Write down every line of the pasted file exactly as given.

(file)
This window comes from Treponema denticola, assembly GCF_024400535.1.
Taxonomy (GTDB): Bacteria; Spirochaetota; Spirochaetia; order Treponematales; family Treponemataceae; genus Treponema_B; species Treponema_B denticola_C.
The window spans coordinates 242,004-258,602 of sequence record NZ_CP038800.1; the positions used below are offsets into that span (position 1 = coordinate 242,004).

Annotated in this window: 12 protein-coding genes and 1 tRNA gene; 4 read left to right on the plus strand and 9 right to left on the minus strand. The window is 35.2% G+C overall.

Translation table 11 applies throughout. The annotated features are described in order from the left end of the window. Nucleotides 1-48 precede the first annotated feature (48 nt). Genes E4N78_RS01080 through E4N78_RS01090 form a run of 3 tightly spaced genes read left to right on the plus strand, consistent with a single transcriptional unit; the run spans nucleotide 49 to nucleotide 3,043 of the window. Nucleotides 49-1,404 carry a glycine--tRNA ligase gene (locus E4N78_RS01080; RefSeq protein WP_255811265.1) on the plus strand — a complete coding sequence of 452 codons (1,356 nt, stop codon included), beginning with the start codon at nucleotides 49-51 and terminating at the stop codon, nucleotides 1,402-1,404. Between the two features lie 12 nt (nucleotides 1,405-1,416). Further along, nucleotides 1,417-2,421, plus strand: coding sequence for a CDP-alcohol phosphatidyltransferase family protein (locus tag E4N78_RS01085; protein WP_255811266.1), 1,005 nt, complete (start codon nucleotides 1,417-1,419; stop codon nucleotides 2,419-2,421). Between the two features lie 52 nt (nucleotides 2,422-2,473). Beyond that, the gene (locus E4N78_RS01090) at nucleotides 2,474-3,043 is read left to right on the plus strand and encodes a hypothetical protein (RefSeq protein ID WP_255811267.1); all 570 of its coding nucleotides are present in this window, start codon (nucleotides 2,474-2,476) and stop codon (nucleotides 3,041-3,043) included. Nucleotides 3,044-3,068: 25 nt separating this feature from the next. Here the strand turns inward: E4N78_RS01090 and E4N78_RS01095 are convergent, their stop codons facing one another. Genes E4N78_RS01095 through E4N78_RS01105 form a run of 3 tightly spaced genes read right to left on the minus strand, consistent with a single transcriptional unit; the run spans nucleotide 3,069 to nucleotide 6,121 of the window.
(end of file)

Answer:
This window comes from Treponema denticola, assembly GCF_024400535.1.
Taxonomy (GTDB): Bacteria; Spirochaetota; Spirochaetia; order Treponematales; family Treponemataceae; genus Treponema_B; species Treponema_B denticola_C.
The window spans coordinates 242,004-258,602 of sequence record NZ_CP038800.1; the positions used below are offsets into that span (position 1 = coordinate 242,004).

Annotated in this window: 12 protein-coding genes and 1 tRNA gene; 4 read left to right on the plus strand and 9 right to left on the minus strand. The window is 35.2% G+C overall.

Translation table 11 applies throughout. The annotated features are described in order from the left end of the window. Nucleotides 1-48 precede the first annotated feature (48 nt). Genes E4N78_RS01080 through E4N78_RS01090 form a run of 3 tightly spaced genes read left to right on the plus strand, consistent with a single transcriptional unit; the run spans nucleotide 49 to nucleotide 3,043 of the window. Nucleotides 49-1,404 carry a glycine--tRNA ligase gene (locus E4N78_RS01080; RefSeq protein WP_255811265.1) on the plus strand — a complete coding sequence of 452 codons (1,356 nt, stop codon included), beginning with the start codon at nucleotides 49-51 and terminating at the stop codon, nucleotides 1,402-1,404. Between the two features lie 12 nt (nucleotides 1,405-1,416). Further along, nucleotides 1,417-2,421, plus strand: coding sequence for a CDP-alcohol phosphatidyltransferase family protein (locus tag E4N78_RS01085; protein WP_255811266.1), 1,005 nt, complete (start codon nucleotides 1,417-1,419; stop codon nucleotides 2,419-2,421). Between the two features lie 52 nt (nucleotides 2,422-2,473). Beyond that, the gene (locus E4N78_RS01090) at nucleotides 2,474-3,043 is read left to right on the plus strand and encodes a hypothetical protein (RefSeq protein ID WP_255811267.1); all 570 of its coding nucleotides are present in this window, start codon (nucleotides 2,474-2,476) and stop codon (nucleotides 3,041-3,043) included. Nucleotides 3,044-3,068: 25 nt separating this feature from the next. Here the strand turns inward: E4N78_RS01090 and E4N78_RS01095 are convergent, their stop codons facing one another. Genes E4N78_RS01095 through E4N78_RS01105 form a run of 3 tightly spaced genes read right to left on the minus strand, consistent with a single transcriptional unit; the run spans nucleotide 3,069 to nucleotide 6,121 of the window.